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Crossroads of the Marine Corps


Daughter of WWI veteran born at Quantico returns

8 Dec 2014 | Eve A. Baker Marine Corps Base Quantico

There are few people alive today who can say they remember Marine Maj. Gen. Smedley Butler, recipient of two Medals of Honor, but Jeanne Black Burke, age 91, is one of them. Burke was born at the Marine Corps Base Quantico hospital on Nov. 4, 1923 and attended school on base through third grade.


On a Nov. 21 visit to the base, Burke recalled that when she was here as a child, she and her classmates had to learn the song “Sweet Adeline” because it was one of Butler’s favorites.


“We were told his wife’s name was Adeline,” she said with a laugh. The general’s wife’s name was actually Ethel.


Burke was greeted at Lejeune Hall by Col. Blake Wilson, base inspector general, and John DeBerry, visit coordinator. DeBerry shared with Burke a number of maps and photos of the base, and led her on a tour of the mainside area.


Burke’s father, Glenn Wright Black, was a Marine who served for 42 years, including in both World Wars. Black started out as an enlisted Marine, working his way up to the rank of gunnery sergeant before transitioning to the officer side, eventually retiring as a lieutenant colonel. He started and ended his career at Marine Corps Recruit Depot Parris Island, South Carolina, and fought in France, Germany, Nicaragua and Pearl Harbor. (See sidebar for Burke’s recollections from the attack on Pearl Harbor.) Burke’s father achieved the status of distinguished shooter on both the rifle and pistol.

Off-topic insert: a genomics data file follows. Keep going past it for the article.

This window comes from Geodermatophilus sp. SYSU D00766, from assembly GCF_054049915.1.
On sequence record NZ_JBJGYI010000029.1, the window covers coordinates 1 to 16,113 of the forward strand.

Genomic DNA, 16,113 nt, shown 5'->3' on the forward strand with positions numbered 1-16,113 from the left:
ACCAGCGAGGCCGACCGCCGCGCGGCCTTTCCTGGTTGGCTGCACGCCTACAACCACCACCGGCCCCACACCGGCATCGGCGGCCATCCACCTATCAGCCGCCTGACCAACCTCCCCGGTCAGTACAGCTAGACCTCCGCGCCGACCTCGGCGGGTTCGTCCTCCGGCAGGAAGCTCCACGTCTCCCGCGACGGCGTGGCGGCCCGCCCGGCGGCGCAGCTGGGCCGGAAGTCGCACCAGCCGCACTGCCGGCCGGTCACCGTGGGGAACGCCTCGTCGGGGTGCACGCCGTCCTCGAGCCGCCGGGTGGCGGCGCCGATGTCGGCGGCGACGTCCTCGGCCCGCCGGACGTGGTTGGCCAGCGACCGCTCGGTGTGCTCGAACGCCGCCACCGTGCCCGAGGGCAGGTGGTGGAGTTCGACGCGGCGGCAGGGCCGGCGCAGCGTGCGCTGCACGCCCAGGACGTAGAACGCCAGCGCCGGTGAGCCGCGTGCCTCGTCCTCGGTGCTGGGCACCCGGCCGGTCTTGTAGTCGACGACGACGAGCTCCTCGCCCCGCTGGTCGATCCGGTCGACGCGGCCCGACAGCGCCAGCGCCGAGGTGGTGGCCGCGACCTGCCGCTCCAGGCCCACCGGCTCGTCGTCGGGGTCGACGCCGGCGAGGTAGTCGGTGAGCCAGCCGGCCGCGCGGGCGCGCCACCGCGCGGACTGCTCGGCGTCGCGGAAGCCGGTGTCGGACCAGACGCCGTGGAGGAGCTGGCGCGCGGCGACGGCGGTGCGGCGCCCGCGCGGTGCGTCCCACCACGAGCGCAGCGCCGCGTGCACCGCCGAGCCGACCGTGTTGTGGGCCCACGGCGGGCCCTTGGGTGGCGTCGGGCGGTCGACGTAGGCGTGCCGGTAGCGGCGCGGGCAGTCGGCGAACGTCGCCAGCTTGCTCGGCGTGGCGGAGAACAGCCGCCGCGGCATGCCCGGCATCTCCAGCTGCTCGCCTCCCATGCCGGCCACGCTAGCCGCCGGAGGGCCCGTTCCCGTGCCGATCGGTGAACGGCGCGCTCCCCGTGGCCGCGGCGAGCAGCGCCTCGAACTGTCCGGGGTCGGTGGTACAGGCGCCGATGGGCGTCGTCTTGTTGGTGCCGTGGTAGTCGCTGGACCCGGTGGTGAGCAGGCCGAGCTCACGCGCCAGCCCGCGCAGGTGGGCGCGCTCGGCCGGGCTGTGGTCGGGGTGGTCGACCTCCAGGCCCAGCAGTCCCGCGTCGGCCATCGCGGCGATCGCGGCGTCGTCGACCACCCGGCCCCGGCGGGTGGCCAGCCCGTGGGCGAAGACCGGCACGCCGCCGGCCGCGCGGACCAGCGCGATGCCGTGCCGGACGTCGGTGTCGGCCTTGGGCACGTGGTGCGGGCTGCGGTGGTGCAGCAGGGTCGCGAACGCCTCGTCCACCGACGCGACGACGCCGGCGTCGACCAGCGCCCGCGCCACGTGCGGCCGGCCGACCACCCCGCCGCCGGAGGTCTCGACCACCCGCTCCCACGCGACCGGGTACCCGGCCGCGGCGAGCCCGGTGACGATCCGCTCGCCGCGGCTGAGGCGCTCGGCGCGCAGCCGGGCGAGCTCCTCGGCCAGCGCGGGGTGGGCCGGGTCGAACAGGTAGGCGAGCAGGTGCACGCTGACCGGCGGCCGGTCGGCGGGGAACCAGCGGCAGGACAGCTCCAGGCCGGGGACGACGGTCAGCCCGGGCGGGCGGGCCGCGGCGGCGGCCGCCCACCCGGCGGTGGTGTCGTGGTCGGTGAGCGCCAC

As a gunnery sergeant, Black served with 45th Company, 3rd Battalion, 5th Marine Regiment. Burke said that her father was with the unit when they earned the French fourragere in World War I.


Burke wanted to visit the base and see how much she recognized from childhood. She recalled that Butler Stadium was a concrete amphitheater that was overgrown with weeds back then and reminisced about seeing her father off at the dock when he shipped out to Nicaragua in the late 1920s. That memory is especially strong because a little boy fell into the water between the dock and the ship and had to be rescued.


Burke also came to share her father’s diary from World War I with staff from the Archives Branch at the Library of the Marine Corps. Archivist Jim Ginther said the diary contained multiple entries about Gunnery Sgt. Black’s experiences in the Belleau Wood area, including an account of the battle against the Germans in a wheat field in June 1918.


Burke also shared other unique World War I-era mementos with the staff, such as a Thanksgiving menu from a 1917 meal at Marine Barracks Washington, the Indian patch from her father’s unit, and her father’s letters to his mother from his time with the American Expeditionary Forces.


Staff from the archives are now engaged in discussion with Burke and her family about the artifacts, particularly the diary, so they can be preserved and shared with future generations.


— Writer:

Marine Corps Base Quantico